Book Review: Behind the Gate: Inventing Students in Beijing

Publication Year:
2011
Usage 43
Downloads 40
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Repository URL:
http://digitalcommons.unl.edu/chinabeatarchive/13
Author(s):
Shiao, Ling
Tags:
Asian History; Asian Studies; Chinese Studies; East Asian Languages and Societies; International and Area Studies; International Relations
article description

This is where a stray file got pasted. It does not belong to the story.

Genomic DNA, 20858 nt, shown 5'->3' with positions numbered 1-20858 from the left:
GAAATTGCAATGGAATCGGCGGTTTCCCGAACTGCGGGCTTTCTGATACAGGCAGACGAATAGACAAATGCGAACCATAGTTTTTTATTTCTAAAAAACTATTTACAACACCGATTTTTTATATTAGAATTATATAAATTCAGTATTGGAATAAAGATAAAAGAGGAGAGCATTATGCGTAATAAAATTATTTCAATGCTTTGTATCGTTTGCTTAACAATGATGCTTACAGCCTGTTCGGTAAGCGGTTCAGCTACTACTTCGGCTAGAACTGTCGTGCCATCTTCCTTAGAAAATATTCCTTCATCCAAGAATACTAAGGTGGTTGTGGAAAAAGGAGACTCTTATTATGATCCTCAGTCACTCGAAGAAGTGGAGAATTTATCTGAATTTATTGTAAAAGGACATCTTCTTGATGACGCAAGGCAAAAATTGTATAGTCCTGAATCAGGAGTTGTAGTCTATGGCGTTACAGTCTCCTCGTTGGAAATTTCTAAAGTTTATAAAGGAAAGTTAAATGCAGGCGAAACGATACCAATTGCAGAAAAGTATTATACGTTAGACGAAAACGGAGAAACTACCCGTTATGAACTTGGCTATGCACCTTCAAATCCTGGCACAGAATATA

By drawing our attention to the previously unexamined question of space for student activism, Fabio Lanza has successfully remapped the May Fourth Movement, despite the fact that it is perhaps the most well-travelled terrain in historical research of modern China. This is not a revisionist study that seeks to de-center May Fourth in China’s passage from tradition to modernity by looking for pre-May Fourth modern experimentations and the continuity between the late Qing and May Fourth periods. In fact, Lanza travels back to the historical site of Beijing University (hereafter Beida) and the canonical moment of the May Fourth years (1917-1923) and locates the radical new beginning of the modern Chinese student. He provocatively claims that “There were no students before 1919” (172). By this, he means that prior to May Fourth, students were little more than a sociological designation. It was during the May Fourth years that students finally emerged as a modern subject and political signifier. Refusing to take the category of students as a given, as previous scholarship on Chinese students and student activism (Israel 1966, Wasserstrom 1991) has done, this study is an intense and fruitful interrogation of the crucial process whereby “students” were transformed from a sociological category into a political category—a category that would be re-appropriated throughout the next seven decades until 1989, when the student pro-democracy movement was crushed and the “students” as a distinctive political subject ceased to be.